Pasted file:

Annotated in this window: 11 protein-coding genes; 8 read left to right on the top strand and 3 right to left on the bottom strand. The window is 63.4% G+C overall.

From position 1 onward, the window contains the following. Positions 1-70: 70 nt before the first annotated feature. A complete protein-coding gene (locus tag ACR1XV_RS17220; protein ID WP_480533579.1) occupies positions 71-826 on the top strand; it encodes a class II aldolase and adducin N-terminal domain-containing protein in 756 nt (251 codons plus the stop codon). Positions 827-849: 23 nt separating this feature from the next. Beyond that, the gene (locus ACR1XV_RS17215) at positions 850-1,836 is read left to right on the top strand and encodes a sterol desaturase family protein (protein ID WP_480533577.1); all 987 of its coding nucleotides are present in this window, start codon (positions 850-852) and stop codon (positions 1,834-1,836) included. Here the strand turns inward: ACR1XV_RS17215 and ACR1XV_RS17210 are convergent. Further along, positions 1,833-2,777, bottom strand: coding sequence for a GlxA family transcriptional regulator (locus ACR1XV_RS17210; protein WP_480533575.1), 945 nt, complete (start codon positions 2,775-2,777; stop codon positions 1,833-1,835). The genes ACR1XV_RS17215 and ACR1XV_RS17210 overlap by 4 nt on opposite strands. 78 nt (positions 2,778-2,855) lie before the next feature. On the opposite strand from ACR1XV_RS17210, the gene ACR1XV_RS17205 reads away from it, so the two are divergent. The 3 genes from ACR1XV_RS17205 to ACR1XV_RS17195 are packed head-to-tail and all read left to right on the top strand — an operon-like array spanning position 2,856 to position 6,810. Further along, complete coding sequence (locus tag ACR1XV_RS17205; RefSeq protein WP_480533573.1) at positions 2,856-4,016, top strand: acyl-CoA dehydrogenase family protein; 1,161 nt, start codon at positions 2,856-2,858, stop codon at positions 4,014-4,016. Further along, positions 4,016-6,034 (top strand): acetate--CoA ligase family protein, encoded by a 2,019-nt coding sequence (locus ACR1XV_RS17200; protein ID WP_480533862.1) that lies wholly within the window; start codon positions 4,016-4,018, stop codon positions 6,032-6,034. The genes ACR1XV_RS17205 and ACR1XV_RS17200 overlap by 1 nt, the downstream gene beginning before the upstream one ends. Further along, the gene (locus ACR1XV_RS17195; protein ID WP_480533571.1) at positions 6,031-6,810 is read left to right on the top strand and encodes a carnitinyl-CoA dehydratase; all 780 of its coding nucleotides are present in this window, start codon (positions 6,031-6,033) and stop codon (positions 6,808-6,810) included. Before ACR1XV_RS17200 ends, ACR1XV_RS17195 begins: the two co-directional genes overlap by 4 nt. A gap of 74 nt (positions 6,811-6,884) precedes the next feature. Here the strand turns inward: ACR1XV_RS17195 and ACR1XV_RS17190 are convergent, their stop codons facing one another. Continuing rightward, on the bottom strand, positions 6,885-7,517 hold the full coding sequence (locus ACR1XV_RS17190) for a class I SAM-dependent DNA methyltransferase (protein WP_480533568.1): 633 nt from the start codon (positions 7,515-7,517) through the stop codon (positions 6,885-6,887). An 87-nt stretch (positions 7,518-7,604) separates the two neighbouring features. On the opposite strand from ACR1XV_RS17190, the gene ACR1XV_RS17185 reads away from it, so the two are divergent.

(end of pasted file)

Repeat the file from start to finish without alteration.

Annotated in this window: 11 protein-coding genes; 8 read left to right on the top strand and 3 right to left on the bottom strand. The window is 63.4% G+C overall.

From position 1 onward, the window contains the following. Positions 1-70: 70 nt before the first annotated feature. A complete protein-coding gene (locus tag ACR1XV_RS17220; protein ID WP_480533579.1) occupies positions 71-826 on the top strand; it encodes a class II aldolase and adducin N-terminal domain-containing protein in 756 nt (251 codons plus the stop codon). Positions 827-849: 23 nt separating this feature from the next. Beyond that, the gene (locus ACR1XV_RS17215) at positions 850-1,836 is read left to right on the top strand and encodes a sterol desaturase family protein (protein ID WP_480533577.1); all 987 of its coding nucleotides are present in this window, start codon (positions 850-852) and stop codon (positions 1,834-1,836) included. Here the strand turns inward: ACR1XV_RS17215 and ACR1XV_RS17210 are convergent. Further along, positions 1,833-2,777, bottom strand: coding sequence for a GlxA family transcriptional regulator (locus ACR1XV_RS17210; protein WP_480533575.1), 945 nt, complete (start codon positions 2,775-2,777; stop codon positions 1,833-1,835). The genes ACR1XV_RS17215 and ACR1XV_RS17210 overlap by 4 nt on opposite strands. 78 nt (positions 2,778-2,855) lie before the next feature. On the opposite strand from ACR1XV_RS17210, the gene ACR1XV_RS17205 reads away from it, so the two are divergent. The 3 genes from ACR1XV_RS17205 to ACR1XV_RS17195 are packed head-to-tail and all read left to right on the top strand — an operon-like array spanning position 2,856 to position 6,810. Further along, complete coding sequence (locus tag ACR1XV_RS17205; RefSeq protein WP_480533573.1) at positions 2,856-4,016, top strand: acyl-CoA dehydrogenase family protein; 1,161 nt, start codon at positions 2,856-2,858, stop codon at positions 4,014-4,016. Further along, positions 4,016-6,034 (top strand): acetate--CoA ligase family protein, encoded by a 2,019-nt coding sequence (locus ACR1XV_RS17200; protein ID WP_480533862.1) that lies wholly within the window; start codon positions 4,016-4,018, stop codon positions 6,032-6,034. The genes ACR1XV_RS17205 and ACR1XV_RS17200 overlap by 1 nt, the downstream gene beginning before the upstream one ends. Further along, the gene (locus ACR1XV_RS17195; protein ID WP_480533571.1) at positions 6,031-6,810 is read left to right on the top strand and encodes a carnitinyl-CoA dehydratase; all 780 of its coding nucleotides are present in this window, start codon (positions 6,031-6,033) and stop codon (positions 6,808-6,810) included. Before ACR1XV_RS17200 ends, ACR1XV_RS17195 begins: the two co-directional genes overlap by 4 nt. A gap of 74 nt (positions 6,811-6,884) precedes the next feature. Here the strand turns inward: ACR1XV_RS17195 and ACR1XV_RS17190 are convergent, their stop codons facing one another. Continuing rightward, on the bottom strand, positions 6,885-7,517 hold the full coding sequence (locus ACR1XV_RS17190) for a class I SAM-dependent DNA methyltransferase (protein WP_480533568.1): 633 nt from the start codon (positions 7,515-7,517) through the stop codon (positions 6,885-6,887). An 87-nt stretch (positions 7,518-7,604) separates the two neighbouring features. On the opposite strand from ACR1XV_RS17190, the gene ACR1XV_RS17185 reads away from it, so the two are divergent.